Google’s UK public policy manager has said paying news publishers for their content to appear in search results could undermine otherwise high trust in their service.
Tom Morrison-Bell (pictured, second from left) also criticised the forthcoming Online Safety Bill, arguing its exemption for news publishers may undermine its own goals by preventing platforms from quickly removing harmful content.
Speaking on the same panel, Impress’ head of regulation also questioned the bill, saying it privileged freedom of expression above other rights.
And MP Damian Collins, the newly-appointed technology and digital minister, reaffirmed that specialist publications would not get the protections offered to general news publishers.
Speaking at a panel on citizen-focused media policy at the IPPR Oxford Media Convention on Wednesday, Morrison-Bell drew a distinction between traditional established media, which has seen a substantial decline in trust, and “search engines [which] are consistently seen as the most trusted form of media.
“In the Edelman [Trust] Barometer, for I don’t know how many years, search engines always come at the top. Research that we’ve done internally shows that people go to Google in order to check whether something they’ve seen online or in the papers or wherever is true.”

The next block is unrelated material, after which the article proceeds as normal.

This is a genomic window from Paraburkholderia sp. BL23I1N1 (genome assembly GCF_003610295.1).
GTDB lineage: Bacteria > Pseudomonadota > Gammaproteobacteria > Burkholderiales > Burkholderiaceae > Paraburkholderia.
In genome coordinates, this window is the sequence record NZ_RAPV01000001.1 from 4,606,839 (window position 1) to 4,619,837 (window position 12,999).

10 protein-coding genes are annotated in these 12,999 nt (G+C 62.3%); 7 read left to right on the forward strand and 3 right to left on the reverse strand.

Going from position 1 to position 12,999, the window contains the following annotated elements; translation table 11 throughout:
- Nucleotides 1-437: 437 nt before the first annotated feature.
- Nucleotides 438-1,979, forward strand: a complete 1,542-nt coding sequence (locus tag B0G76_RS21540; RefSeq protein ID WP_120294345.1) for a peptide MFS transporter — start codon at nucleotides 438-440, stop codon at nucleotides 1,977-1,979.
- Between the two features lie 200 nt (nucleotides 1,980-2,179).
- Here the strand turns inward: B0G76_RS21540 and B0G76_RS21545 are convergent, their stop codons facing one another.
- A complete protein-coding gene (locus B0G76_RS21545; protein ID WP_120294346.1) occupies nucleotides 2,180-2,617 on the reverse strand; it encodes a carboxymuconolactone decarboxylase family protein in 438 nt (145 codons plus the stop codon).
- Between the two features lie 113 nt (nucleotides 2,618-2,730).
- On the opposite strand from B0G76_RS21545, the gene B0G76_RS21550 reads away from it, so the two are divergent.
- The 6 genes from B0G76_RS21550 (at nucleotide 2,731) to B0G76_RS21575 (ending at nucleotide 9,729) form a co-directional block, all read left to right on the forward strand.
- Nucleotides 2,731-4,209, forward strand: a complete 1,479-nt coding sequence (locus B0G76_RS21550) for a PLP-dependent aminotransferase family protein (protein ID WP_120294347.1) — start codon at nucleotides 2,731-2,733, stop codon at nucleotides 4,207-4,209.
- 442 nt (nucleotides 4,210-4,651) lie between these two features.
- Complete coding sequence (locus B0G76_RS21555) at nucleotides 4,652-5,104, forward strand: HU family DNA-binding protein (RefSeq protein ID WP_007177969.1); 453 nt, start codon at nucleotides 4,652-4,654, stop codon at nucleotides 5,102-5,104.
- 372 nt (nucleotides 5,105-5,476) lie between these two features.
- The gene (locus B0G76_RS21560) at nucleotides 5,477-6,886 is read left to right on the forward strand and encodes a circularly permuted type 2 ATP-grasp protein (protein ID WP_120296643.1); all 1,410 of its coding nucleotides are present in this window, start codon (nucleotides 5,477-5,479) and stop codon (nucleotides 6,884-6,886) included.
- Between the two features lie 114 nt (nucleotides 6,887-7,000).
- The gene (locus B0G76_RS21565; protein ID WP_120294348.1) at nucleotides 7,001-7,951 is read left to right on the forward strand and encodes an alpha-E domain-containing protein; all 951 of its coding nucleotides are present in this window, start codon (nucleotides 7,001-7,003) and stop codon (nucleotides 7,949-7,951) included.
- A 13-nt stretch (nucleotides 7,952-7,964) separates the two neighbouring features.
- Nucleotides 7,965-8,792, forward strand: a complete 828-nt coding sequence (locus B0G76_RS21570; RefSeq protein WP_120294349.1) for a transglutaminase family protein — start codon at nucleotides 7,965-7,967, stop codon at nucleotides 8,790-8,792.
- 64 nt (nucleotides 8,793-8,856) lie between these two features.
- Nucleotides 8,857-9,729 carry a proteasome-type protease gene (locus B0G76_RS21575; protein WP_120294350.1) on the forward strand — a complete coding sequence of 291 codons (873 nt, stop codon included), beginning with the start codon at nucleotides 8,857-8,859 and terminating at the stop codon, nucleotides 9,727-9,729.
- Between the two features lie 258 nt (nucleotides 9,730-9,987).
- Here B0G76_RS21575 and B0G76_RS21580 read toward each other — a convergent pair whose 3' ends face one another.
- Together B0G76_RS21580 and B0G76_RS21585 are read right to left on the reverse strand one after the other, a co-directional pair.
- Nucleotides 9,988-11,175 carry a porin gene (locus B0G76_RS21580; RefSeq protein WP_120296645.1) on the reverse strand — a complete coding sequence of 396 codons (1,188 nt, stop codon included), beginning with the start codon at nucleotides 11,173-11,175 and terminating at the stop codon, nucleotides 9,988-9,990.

Last year Edelman gave search engines a trust score of 59% (down 3% on the year before) compared to 57% for traditional media (down 5%).
Seeking to draw a line between Google and social networks that allow users to share falsehoods, Morrison-Bell said: “Search is not the same as social media. It’s not a social media platform, and it shouldn’t be bundled in in the same way as social media, it performs a different function and it’s trusted better.”
Governments in the UK, Canada and US are currently investigating how big tech, in particular the so-called advertising Duopoly of Facebook and Google, can be induced to pay publishers for the news content from which they benefit.
Such legislation has already been enacted – although not yet activated – in Australia.
Referring to these plans, Morrison-Bell said: “You mustn’t undermine that trust that people have in search engines yielding good and authoritative results…
“One of the things that we’ve found undermines that trust – or rather, [World Wide Web creator] Tim Berners-Lee stated – is things that look like payment for links in a search engine, which go against – as Sir Tim put it – in Australia, free linking is one of the fundamental principles of the web. Right? Nobody pays just to have a link on their web page…
“The more you muddy that balance, the more users are not sure, like – did you pay to get to the top of the search engine results, or did you not? That begins to chip away at the trust that people have in search.”
Berners-Lee has previously criticised Australia’s news media bargaining code, arguing it violates the internet’s “free-linking” principle. It is unclear whether he has specifically claimed it would also erode public trust in search results: Press Gazette has approached his W3 foundation for confirmation.
Morrison-Bell also criticised the current version of the Online Safety Bill, legislation targeted at getting tech platforms to remove harmful content more effectively.